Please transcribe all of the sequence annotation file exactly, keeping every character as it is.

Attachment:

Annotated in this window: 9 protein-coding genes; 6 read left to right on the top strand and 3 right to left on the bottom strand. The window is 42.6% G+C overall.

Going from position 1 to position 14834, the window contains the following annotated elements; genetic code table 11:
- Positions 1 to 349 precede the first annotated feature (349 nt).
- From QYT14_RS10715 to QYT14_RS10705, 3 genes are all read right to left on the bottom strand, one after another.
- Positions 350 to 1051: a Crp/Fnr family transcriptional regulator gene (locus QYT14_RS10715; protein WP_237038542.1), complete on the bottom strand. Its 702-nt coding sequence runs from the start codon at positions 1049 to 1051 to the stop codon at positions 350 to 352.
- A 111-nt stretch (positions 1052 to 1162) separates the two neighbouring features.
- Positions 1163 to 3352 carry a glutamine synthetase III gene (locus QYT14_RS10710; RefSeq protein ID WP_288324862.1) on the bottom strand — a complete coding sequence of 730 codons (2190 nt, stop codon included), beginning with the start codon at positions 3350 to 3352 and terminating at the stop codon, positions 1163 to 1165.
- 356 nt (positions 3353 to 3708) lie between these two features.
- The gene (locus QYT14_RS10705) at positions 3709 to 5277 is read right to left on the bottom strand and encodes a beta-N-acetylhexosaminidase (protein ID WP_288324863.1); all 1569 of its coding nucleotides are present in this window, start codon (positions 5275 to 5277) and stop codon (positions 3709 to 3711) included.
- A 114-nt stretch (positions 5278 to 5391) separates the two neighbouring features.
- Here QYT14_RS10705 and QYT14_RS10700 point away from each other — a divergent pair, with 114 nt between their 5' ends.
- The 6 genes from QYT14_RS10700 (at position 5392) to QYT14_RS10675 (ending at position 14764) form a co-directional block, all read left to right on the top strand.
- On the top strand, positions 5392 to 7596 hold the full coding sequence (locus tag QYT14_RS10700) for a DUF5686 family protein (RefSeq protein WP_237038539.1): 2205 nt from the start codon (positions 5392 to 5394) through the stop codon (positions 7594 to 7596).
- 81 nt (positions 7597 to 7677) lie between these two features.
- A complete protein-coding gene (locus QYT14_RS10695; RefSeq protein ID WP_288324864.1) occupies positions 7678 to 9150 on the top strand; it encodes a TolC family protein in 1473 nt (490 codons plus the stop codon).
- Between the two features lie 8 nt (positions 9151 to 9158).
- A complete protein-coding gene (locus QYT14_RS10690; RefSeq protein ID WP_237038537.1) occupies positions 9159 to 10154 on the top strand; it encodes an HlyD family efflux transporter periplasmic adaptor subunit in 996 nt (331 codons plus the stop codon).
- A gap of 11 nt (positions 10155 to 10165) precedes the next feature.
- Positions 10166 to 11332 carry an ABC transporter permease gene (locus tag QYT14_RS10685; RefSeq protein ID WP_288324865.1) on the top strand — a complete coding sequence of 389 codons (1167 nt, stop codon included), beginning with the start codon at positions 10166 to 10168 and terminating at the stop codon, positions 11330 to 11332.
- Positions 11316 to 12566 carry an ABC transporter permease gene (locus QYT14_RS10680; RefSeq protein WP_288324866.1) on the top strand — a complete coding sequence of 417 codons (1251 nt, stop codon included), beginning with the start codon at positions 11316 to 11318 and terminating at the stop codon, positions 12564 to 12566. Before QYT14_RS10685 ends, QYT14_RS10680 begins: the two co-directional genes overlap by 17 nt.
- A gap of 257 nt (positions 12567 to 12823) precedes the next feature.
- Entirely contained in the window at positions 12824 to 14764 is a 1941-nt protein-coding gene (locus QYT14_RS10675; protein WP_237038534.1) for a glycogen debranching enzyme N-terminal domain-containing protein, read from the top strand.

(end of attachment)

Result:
Annotated in this window: 9 protein-coding genes; 6 read left to right on the top strand and 3 right to left on the bottom strand. The window is 42.6% G+C overall.

Going from position 1 to position 14834, the window contains the following annotated elements; genetic code table 11:
- Positions 1 to 349 precede the first annotated feature (349 nt).
- From QYT14_RS10715 to QYT14_RS10705, 3 genes are all read right to left on the bottom strand, one after another.
- Positions 350 to 1051: a Crp/Fnr family transcriptional regulator gene (locus QYT14_RS10715; protein WP_237038542.1), complete on the bottom strand. Its 702-nt coding sequence runs from the start codon at positions 1049 to 1051 to the stop codon at positions 350 to 352.
- A 111-nt stretch (positions 1052 to 1162) separates the two neighbouring features.
- Positions 1163 to 3352 carry a glutamine synthetase III gene (locus QYT14_RS10710; RefSeq protein ID WP_288324862.1) on the bottom strand — a complete coding sequence of 730 codons (2190 nt, stop codon included), beginning with the start codon at positions 3350 to 3352 and terminating at the stop codon, positions 1163 to 1165.
- 356 nt (positions 3353 to 3708) lie between these two features.
- The gene (locus QYT14_RS10705) at positions 3709 to 5277 is read right to left on the bottom strand and encodes a beta-N-acetylhexosaminidase (protein ID WP_288324863.1); all 1569 of its coding nucleotides are present in this window, start codon (positions 5275 to 5277) and stop codon (positions 3709 to 3711) included.
- A 114-nt stretch (positions 5278 to 5391) separates the two neighbouring features.
- Here QYT14_RS10705 and QYT14_RS10700 point away from each other — a divergent pair, with 114 nt between their 5' ends.
- The 6 genes from QYT14_RS10700 (at position 5392) to QYT14_RS10675 (ending at position 14764) form a co-directional block, all read left to right on the top strand.
- On the top strand, positions 5392 to 7596 hold the full coding sequence (locus tag QYT14_RS10700) for a DUF5686 family protein (RefSeq protein WP_237038539.1): 2205 nt from the start codon (positions 5392 to 5394) through the stop codon (positions 7594 to 7596).
- 81 nt (positions 7597 to 7677) lie between these two features.
- A complete protein-coding gene (locus QYT14_RS10695; RefSeq protein ID WP_288324864.1) occupies positions 7678 to 9150 on the top strand; it encodes a TolC family protein in 1473 nt (490 codons plus the stop codon).
- Between the two features lie 8 nt (positions 9151 to 9158).
- A complete protein-coding gene (locus QYT14_RS10690; RefSeq protein ID WP_237038537.1) occupies positions 9159 to 10154 on the top strand; it encodes an HlyD family efflux transporter periplasmic adaptor subunit in 996 nt (331 codons plus the stop codon).
- A gap of 11 nt (positions 10155 to 10165) precedes the next feature.
- Positions 10166 to 11332 carry an ABC transporter permease gene (locus tag QYT14_RS10685; RefSeq protein ID WP_288324865.1) on the top strand — a complete coding sequence of 389 codons (1167 nt, stop codon included), beginning with the start codon at positions 10166 to 10168 and terminating at the stop codon, positions 11330 to 11332.
- Positions 11316 to 12566 carry an ABC transporter permease gene (locus QYT14_RS10680; RefSeq protein WP_288324866.1) on the top strand — a complete coding sequence of 417 codons (1251 nt, stop codon included), beginning with the start codon at positions 11316 to 11318 and terminating at the stop codon, positions 12564 to 12566. Before QYT14_RS10685 ends, QYT14_RS10680 begins: the two co-directional genes overlap by 17 nt.
- A gap of 257 nt (positions 12567 to 12823) precedes the next feature.
- Entirely contained in the window at positions 12824 to 14764 is a 1941-nt protein-coding gene (locus QYT14_RS10675; protein WP_237038534.1) for a glycogen debranching enzyme N-terminal domain-containing protein, read from the top strand.